Browsing articles from "September, 2018"
Sep 21, 2018

Toon styled water

So in this game I have been working on, the artist made a painted concept sketch/mockup of how the level graphics could be, like this:

Click image to enlarge.

And my first reaction was something like, oh noes, now they want some kind of water/fluid simulation stuff and this should run mobile. But then I thought about it some more and some different approaches and eventually came up with this.

A way to do toon-like water/ripples/edge foam for dynamically generated levels.
(Note. This might have been done in better ways before, haven´t really looked in to it.)

What I’m talking about here is the edges/outline of the objects, just to be clear.

The idea is that you draw like a “depthslice” of the surface of your water to a texture/rendertarget white on black, like you were looking straight up or down with no perspective. Then you run a blur-pass on that texture/rendertarget, this is used for the “ripples”. Then, without clearing, you draw once more on top without the blur, this is to get the hard outline.

So now you have a texture that looks something like this:

Then you feed this texture/rendertarget to a shader.
In the shader we take the pixel value and multiply it by a larger number and run that value through a sin-function along with time. This makes the gradient part “peak” and animate outwards with time.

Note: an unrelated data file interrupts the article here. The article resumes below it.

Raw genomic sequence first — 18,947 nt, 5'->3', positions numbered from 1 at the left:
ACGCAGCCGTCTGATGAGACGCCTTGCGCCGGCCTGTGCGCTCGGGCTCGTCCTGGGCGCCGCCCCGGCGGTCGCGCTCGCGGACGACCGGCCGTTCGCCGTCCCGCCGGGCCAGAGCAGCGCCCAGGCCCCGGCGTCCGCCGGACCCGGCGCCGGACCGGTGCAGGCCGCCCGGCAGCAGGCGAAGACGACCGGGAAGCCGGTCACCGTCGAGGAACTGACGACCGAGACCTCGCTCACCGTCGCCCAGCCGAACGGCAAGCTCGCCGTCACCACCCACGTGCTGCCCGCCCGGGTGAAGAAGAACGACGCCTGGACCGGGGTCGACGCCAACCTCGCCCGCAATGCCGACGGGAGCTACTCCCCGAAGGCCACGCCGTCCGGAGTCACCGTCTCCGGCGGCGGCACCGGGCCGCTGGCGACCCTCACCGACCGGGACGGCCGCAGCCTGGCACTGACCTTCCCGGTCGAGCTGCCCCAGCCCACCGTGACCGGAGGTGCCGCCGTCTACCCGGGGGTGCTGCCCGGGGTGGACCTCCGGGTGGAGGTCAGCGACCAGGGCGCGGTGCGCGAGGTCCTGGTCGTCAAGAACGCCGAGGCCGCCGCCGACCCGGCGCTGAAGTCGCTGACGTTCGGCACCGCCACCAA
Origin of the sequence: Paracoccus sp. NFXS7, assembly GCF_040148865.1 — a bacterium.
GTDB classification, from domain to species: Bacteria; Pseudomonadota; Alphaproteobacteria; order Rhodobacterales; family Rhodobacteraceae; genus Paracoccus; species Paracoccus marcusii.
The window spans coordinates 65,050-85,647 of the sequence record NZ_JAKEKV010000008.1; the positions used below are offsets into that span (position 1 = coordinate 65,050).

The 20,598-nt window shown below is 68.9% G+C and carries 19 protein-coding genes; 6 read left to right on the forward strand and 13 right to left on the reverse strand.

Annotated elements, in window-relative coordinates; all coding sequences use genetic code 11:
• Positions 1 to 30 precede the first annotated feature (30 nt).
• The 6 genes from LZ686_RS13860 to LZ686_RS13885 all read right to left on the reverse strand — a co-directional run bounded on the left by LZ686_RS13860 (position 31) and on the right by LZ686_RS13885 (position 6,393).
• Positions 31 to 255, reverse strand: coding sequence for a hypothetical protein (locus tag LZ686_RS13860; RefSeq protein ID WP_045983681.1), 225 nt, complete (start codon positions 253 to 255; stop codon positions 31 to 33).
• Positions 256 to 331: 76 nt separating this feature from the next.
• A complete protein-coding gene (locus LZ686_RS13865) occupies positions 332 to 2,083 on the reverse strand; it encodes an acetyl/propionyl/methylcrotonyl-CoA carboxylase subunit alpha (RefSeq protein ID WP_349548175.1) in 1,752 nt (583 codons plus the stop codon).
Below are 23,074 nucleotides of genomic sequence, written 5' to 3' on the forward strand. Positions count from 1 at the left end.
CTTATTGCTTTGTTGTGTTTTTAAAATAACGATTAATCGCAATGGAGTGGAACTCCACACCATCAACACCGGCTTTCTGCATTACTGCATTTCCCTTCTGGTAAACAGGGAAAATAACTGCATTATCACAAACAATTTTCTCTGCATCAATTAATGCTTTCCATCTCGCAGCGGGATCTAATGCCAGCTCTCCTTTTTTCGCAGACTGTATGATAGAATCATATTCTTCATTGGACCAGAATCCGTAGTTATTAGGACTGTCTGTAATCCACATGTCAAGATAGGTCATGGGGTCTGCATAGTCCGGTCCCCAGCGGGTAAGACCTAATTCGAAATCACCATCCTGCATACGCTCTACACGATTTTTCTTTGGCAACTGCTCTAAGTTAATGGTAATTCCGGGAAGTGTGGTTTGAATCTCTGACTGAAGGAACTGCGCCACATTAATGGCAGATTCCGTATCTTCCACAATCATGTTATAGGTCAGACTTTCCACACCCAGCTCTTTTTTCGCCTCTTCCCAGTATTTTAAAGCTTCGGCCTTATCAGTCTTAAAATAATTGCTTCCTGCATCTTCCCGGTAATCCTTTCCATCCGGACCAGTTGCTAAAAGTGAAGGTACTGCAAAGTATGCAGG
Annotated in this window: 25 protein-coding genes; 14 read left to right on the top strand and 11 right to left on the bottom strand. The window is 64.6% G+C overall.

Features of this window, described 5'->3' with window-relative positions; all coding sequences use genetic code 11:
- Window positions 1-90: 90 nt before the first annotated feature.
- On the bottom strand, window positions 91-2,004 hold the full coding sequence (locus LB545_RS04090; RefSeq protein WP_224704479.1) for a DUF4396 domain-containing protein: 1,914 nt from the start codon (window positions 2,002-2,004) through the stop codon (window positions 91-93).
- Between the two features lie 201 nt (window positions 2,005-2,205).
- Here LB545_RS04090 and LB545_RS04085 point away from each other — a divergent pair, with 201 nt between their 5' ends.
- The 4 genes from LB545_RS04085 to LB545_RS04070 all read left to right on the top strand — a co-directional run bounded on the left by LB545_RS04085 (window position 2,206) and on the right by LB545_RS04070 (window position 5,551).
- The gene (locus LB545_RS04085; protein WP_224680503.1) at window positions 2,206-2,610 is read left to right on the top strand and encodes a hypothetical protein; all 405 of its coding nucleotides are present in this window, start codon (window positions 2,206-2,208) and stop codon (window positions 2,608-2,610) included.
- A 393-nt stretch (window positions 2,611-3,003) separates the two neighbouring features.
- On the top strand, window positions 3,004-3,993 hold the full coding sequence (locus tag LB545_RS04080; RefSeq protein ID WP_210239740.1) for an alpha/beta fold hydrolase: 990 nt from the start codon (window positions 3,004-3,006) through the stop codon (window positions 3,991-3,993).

If we then “cut off” these peaks when they are above a certain threshold and then set that value to 1, we get the ripples.

Also to get some more “life” in it, we feed the shader with another texture, like a noise pattern of some sort. We can then move it and use the pixel-value to remove the ripples on some places to get it to look less static. And also to offset/wave everything a bit and also to make bigger ripples.

The end result in the game was like this:

Click image to enlarge.

In my usecase the levels were static, as in no objects moved around, so the setup could be done once in the beginning of each level. I also only had square and round objects. So what I did was to draw sprites, according to how the level looked, to a offscreen orthographic camera. Then render that once with the blur and once more with no blur on top.
If you were to have moving objects that should be included, you would have to render this all the time. And possibly do some kind of “depthslice” of the real geometry along the surface of the water. I have not looked in to that.

Check out this test on youtube to see it running:

Here is a link to that proof-of-concept unity-project on github.
This was fast-hacked just to test the idea, so it’s very rough and not production-ready code.

And if you want to play the game, it is here: App Store and Google play. It is a logic puzzle game